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Bias, Not Error: Assessments of the Economic Impact of HIV/AIDS Using Evidence from Micro Studies in Sub-Saharan Africa

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  • Deborah Johnston
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    Economists struggle to understand the macroeconomic impact of HIV/AIDS. To this end, they have constructed macro models that utilize simplified pictures of the working of the economy and then factor in channels by which HIV/AIDS will have an effect. These models have considerable influence on HIV/AIDS policy; however, they do have their critics. Criticisms in the literature have focused on the simplifications in the construction of the economy that seem most misleading. Using micro studies of sub-Saharan Africa as examples, this contribution argues that there are other important simplifications used by models that need to be reconsidered. Rather than a series of unconnected errors in the modeling process, the approaches show pervasive gender bias, which means that many of the impacts of greater female mortality and morbidity in sub-Saharan Africa are ignored. Gender-aware modeling is crucial to improving assessment of the aggregate impact of the pandemic both in sub-Saharan Africa and elsewhere.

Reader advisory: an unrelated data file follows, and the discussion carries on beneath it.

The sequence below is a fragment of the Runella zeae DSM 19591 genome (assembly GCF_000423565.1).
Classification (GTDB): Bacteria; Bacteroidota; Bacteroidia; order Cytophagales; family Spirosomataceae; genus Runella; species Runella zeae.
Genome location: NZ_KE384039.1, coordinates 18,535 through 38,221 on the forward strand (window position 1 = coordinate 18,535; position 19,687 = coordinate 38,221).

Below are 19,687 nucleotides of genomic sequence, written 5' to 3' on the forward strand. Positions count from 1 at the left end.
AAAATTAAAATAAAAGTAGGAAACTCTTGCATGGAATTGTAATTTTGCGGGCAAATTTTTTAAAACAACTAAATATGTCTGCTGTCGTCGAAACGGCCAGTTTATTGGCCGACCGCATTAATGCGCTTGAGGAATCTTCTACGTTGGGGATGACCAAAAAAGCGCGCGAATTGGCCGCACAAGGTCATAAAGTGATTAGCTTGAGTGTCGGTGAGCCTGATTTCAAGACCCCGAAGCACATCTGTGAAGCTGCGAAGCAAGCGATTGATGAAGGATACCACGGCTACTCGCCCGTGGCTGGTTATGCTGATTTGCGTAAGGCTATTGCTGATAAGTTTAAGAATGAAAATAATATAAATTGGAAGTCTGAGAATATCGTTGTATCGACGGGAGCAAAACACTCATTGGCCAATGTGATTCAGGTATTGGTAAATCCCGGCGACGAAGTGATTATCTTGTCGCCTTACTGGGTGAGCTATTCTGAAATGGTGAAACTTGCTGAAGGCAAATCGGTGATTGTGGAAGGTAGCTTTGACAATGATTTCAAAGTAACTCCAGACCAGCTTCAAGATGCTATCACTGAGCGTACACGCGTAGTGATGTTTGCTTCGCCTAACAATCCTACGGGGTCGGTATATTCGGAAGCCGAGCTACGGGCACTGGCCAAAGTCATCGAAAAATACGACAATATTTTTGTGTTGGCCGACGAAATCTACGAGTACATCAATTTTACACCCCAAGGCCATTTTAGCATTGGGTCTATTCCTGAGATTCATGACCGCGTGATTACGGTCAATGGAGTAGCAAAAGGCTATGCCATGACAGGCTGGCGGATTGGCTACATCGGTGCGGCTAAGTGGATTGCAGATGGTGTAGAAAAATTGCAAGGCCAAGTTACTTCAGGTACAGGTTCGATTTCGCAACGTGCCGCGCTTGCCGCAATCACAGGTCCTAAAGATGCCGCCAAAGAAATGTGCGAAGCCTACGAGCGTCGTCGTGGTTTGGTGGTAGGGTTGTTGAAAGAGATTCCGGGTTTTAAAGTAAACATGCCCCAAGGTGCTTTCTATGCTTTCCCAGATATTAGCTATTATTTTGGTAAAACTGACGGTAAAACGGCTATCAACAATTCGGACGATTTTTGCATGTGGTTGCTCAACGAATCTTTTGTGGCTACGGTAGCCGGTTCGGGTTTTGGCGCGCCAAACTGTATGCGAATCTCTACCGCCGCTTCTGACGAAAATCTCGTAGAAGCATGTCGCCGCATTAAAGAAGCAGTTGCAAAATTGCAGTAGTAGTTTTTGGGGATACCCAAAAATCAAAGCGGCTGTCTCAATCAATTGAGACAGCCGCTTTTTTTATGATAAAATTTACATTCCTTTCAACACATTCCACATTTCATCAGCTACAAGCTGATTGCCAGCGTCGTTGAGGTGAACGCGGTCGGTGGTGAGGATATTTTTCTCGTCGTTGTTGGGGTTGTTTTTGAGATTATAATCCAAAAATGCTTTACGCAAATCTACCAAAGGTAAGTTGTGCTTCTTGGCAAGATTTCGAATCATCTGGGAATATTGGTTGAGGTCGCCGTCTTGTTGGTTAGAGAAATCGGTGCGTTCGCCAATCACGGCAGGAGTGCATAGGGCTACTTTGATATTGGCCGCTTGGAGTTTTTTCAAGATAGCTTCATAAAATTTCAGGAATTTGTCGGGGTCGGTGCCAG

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    Article provided by Taylor & Francis Journals in its journal Feminist Economics.

    Volume (Year): 14 (2008)
    Issue (Month): 4 ()
    Pages: 87-115

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    Handle: RePEc:taf:femeco:v:14:y:2008:i:4:p:87-115
    DOI: 10.1080/13545700802262915
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